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iphone x: not so futuristic

To my fan-boy iPhone loving fans…

Let me begin this by stating: I am writing this on my Macbook Pro which I would never trade for a PC, Chromebook or anything else. I loved my iPod, until I started using my phone to play my music. I absolutely love my AppleTV (even though I also love my Chromecast). So, I am not anti-Apple.

I am, however, anti-iPhone. I like to have the latest and great and best in tech. Yes, the iPhone created the smartphone movement, but since that innovation, sadly it has fallen behind on the innovation front.

I will refrain from talking about past iterations of the iPhone and only focus on the new flagship iPhone X.

Tim Cook and his team took to the stage to give themselves a big “hip hip hooray” on the new “smartphone of the future.” I was worried they would hurt themselves with all the back patting they were doing.

I found it striking, though, that every time they announced an amazing new feature it was followed with “never before have WE” or “never before on an iPhone.” Not once was a feature touted as “never before” period—no qualifiers. Not once was it “We are the first in the industry to…” Everything was new… for the iPhone. The only thing they reinvented was their own phone—using technology and features others have been utilizing, in some cases, for several years.

The new iPhone has little-to-no bezels. Not only is this not new, but it’s not even one of the first phones to feature this. Almost every smartphone manufacturer from Samsung, to LG to HTC and even lesser-known manufacturers like Xiaomi have not one, but multiple phones in their lineup without bezels.

Those smaller bezels mean no home button, which most manufacturers have also already done away with in favor of other options.

Even their retina screen—touted as their best screen ever—can’t compete with the resolution available on other smartphones like the Galaxy Note 8 or LG V20 or HTC U11.

They are so late to the wireless charging game it’s honestly a little embarrassing. I will give them kudos on the AirPower concept. Being able to charge multiple devices on a single pad is definitely the future of charging, but it isn’t something specific to the iPhone. This is a product separate from the actual iPhone. I repeat—AirPower is not an iPhone innovation—it is a separate, and brilliant, Apple creation.

The 3GB RAM available on the new iPhone X is not only half of what is available on the new Note 8, it is less than the 4GB standard on the flagship model of almost every other manufacturer out there. Apple may claim they don’t need more than 3, but extra processing power means extra speed and responsiveness. Granted, I can’t speak for anyone but myself, but there are 3 main things I look for in a phone: RAM, battery life, and memory.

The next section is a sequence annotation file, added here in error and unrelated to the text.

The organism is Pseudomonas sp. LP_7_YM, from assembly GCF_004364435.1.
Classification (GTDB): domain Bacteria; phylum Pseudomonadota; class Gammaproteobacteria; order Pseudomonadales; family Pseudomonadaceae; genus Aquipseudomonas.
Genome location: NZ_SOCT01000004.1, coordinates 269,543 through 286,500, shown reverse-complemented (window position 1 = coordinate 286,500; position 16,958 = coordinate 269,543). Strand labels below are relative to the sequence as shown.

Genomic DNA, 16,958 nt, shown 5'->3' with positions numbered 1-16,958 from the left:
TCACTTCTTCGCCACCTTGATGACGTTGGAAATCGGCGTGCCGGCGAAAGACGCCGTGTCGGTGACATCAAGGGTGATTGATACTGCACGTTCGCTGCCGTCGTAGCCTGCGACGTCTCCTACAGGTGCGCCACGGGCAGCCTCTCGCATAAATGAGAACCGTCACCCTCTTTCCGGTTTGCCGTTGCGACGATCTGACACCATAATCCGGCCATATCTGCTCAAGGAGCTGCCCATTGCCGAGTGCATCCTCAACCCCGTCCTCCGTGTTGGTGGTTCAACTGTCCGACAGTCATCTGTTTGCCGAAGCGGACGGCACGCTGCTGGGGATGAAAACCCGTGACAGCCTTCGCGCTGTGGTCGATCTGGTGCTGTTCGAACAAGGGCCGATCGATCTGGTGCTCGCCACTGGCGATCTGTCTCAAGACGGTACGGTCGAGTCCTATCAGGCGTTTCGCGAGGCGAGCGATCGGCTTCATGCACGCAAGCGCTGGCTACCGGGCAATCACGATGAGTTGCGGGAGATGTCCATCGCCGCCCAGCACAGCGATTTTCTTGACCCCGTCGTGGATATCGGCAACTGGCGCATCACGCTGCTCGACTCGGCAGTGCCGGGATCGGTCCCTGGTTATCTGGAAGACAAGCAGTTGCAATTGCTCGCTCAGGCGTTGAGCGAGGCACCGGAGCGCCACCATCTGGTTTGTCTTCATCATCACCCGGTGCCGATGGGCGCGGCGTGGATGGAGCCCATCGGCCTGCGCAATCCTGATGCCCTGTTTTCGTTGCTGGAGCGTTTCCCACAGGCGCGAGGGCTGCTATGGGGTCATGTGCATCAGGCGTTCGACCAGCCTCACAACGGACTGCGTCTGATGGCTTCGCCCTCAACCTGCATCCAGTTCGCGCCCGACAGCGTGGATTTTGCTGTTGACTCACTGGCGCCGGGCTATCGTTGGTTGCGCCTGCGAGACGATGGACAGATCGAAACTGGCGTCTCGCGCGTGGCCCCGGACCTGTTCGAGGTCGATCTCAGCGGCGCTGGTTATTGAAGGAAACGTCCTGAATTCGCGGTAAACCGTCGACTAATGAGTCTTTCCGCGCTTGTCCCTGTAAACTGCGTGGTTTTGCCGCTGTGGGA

I will be interested to find out the DXO score on the camera. Right now, there are more than a dozen phones that outscore the iPhone 7 camera. On paper, the new camera is not physically better than any of these competitors, but actual performance is about more than the simple specs. Could it be the best smartphone camera on the market? Possibly, but only time will tell. DXO recently revised their scoring system so this will be interesting.

All of these brand new features are not even protected with the current-best IPXX waterproof certification. While its score of IP67 appears only one off from the common-high score of IP68 shared by multiple current smartphone models, you need to know what those numbers actually mean. The 6 is the highest rating for dust protection. The second number goes from 0 to 9. A very small handful of phones come with the full IP69 protection (without an additional case). So, what’s the difference between that 7 and 8? More than 3 feet. IPX7 withstands 30 minutes in water up to 3 feet. IPX8 is more than 3 feet of water (as disclosed by the manufacturer). So, the manufacturer can basically pick how water resistant they want their phone. The difference between 67 and 68 is meeting the bare minimum of water resistance or exceeding it. Sound familiar? Meeting or exceeding the standard. Way to “meet the bar” Apple.

This phone packs less than half what the new Galaxy Note 8 does yet costs more. “You could get more, but why?”

I get that people can argue you are buying into the environment—the Apple ecosystem if you will. I know at least three people in my life who are going to jump at the chance to buy this new, mediocre-at-best, smartphone. They will say, “but Apple does it better.” Do they? Apart from the one thing I DO praise Apple for, and that is controlling the operating system and preventing the fracturing that is rampant in Android, there isn’t anything better about the iPhone. Nothing! The “all new” iPhone is like saying “We reinvented the wheel. Look, we put lights on the spokes.” The software and the hardware, puts it up against the other flagship smartphones on the market today, but almost every single one of them features something (or multiple somethings) next-gen-ahead-of the iPhone X.

When the whole Apple event concluded I was left with one overarching conclusion:

The all new IPhone X has a bunch of “futuristic” features already offered by every other smartphone manufacturer. The future is… iPhone playing catch up with everyone else.

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